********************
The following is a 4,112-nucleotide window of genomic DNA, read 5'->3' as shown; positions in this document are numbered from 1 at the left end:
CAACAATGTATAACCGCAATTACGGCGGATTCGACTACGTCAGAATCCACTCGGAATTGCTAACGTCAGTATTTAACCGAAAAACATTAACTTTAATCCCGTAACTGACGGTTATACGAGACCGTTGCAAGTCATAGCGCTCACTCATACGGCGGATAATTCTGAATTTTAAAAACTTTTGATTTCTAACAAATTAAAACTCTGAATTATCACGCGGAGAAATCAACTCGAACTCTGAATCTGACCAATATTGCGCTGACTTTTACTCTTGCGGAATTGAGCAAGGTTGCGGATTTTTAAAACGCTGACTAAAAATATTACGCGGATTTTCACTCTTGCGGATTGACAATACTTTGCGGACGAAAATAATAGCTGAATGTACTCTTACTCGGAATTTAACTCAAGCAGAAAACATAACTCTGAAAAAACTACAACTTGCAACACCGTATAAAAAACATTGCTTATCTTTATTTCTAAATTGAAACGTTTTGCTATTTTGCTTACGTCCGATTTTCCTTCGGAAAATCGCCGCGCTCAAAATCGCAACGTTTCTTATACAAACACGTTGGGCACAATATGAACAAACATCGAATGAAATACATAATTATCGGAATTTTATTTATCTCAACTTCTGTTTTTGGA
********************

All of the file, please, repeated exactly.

The following is a 4,112-nucleotide window of genomic DNA, read 5'->3' as shown; positions in this document are numbered from 1 at the left end:
CAACAATGTATAACCGCAATTACGGCGGATTCGACTACGTCAGAATCCACTCGGAATTGCTAACGTCAGTATTTAACCGAAAAACATTAACTTTAATCCCGTAACTGACGGTTATACGAGACCGTTGCAAGTCATAGCGCTCACTCATACGGCGGATAATTCTGAATTTTAAAAACTTTTGATTTCTAACAAATTAAAACTCTGAATTATCACGCGGAGAAATCAACTCGAACTCTGAATCTGACCAATATTGCGCTGACTTTTACTCTTGCGGAATTGAGCAAGGTTGCGGATTTTTAAAACGCTGACTAAAAATATTACGCGGATTTTCACTCTTGCGGATTGACAATACTTTGCGGACGAAAATAATAGCTGAATGTACTCTTACTCGGAATTTAACTCAAGCAGAAAACATAACTCTGAAAAAACTACAACTTGCAACACCGTATAAAAAACATTGCTTATCTTTATTTCTAAATTGAAACGTTTTGCTATTTTGCTTACGTCCGATTTTCCTTCGGAAAATCGCCGCGCTCAAAATCGCAACGTTTCTTATACAAACACGTTGGGCACAATATGAACAAACATCGAATGAAATACATAATTATCGGAATTTTATTTATCTCAACTTCTGTTTTTGGA